Monthly Archives: June 2022

Louisa Supervisors unanimously oppose name change for regional library

At their meeting this past Monday, the seven-member Board of Supervisors for Louisa County voted on a resolution to formally oppose any change of the name of the Jefferson Madison Regional Library system. A group requested that action at the most recent meeting of the JMRL’s Board of Trustees.

Supervisor Chair Duane Adams of the Mineral District asked for the resolution to be put on the agenda. 

“I think about $392,000 of our tax money goes to funding the Jefferson Madison Regional Library [and] we have a right to say how our money is spent,” Adams said. 

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Council briefed on tourism group’s efforts to bring in more visitors

Hotel occupancy in Albemarle and Charlottesville continues to rebound with overnight stats in April of this year slightly above the previous year, but still below pre-pandemic levels.

“We’re recovering a bit,” said Courtney Cacatian, the executive director of the Charlottesville Albemarle Convention and Visitors Bureau. “Our hotel occupancy is still limited by our workforce here.” 

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Virginia receives $76.4 million in June’s cap-and-trade auction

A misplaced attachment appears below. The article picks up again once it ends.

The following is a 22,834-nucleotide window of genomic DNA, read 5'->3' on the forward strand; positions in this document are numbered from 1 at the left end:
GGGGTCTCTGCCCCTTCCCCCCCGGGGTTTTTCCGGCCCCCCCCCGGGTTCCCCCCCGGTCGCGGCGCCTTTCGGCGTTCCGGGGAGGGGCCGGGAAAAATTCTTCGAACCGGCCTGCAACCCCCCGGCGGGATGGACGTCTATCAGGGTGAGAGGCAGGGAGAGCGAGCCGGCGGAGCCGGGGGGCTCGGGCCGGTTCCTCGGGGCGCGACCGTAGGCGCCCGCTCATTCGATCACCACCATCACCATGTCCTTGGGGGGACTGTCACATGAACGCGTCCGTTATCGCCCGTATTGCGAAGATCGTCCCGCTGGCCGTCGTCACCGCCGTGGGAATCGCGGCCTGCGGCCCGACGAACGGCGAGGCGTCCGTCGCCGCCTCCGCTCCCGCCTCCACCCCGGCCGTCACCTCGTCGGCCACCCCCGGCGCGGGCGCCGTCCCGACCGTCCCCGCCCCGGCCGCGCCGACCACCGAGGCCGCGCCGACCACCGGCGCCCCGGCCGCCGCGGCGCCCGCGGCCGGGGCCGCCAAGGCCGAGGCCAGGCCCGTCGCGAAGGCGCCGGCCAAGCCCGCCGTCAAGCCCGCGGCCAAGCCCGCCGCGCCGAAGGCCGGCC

Virginia has now participated in six auctions brokered by the Regional Greenhouse Gas Initiative, an interstate compact that seeks to incentivize investment in new sources of power generation that produce fewer greenhouse gas emissions. The Commonwealth joined the program in 2020 and legacy generators of electricity must purchase credits to exceed caps authorized by the General Assembly that year. 

The latest auction was held earlier this month, and Virginia will receive $76,418,182.90. By the terms of the state code, Virginia will direct 45 percent to the Community Flood Preparedness Fund and 50 percent to support energy efficiency programs for low-income households. 

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Another lawsuit filed to force House of Delegates race this November

Another Richmond area resident has filed a federal lawsuit in the Eastern District of Virginia claiming that the House of Delegates boundaries in place for the November 2021 election are unconstitutional. The action comes two days after a three-judge panel ruled that Paul Goldman did not have the legal standing to make the claim that the Board of Elections erred in certifying elections for outdated legislative boundaries. 

Jeffrey Thomas Jr. had filed to be added to a suit filed by Paul Goldman last October, but Monday’s opinion rendered that request to intervene moot. Yesterday Thomas filed a “petition of mandamus” that asks the court to consider his claim that he has suffered a legal injury because the 71st House District where he resides has a 2020 Census Count that contains more people than it should. 

“Plaintiff and all other voters and residents in [House District] 71-2011 have had their voting strength and political representation unconstitutionally diluted or weakened by their failure of Defendants to conduct, enact, or oversee decennial constitutional reapportionment, redistricting, or elections,” reads paragraph 10 of the petition.

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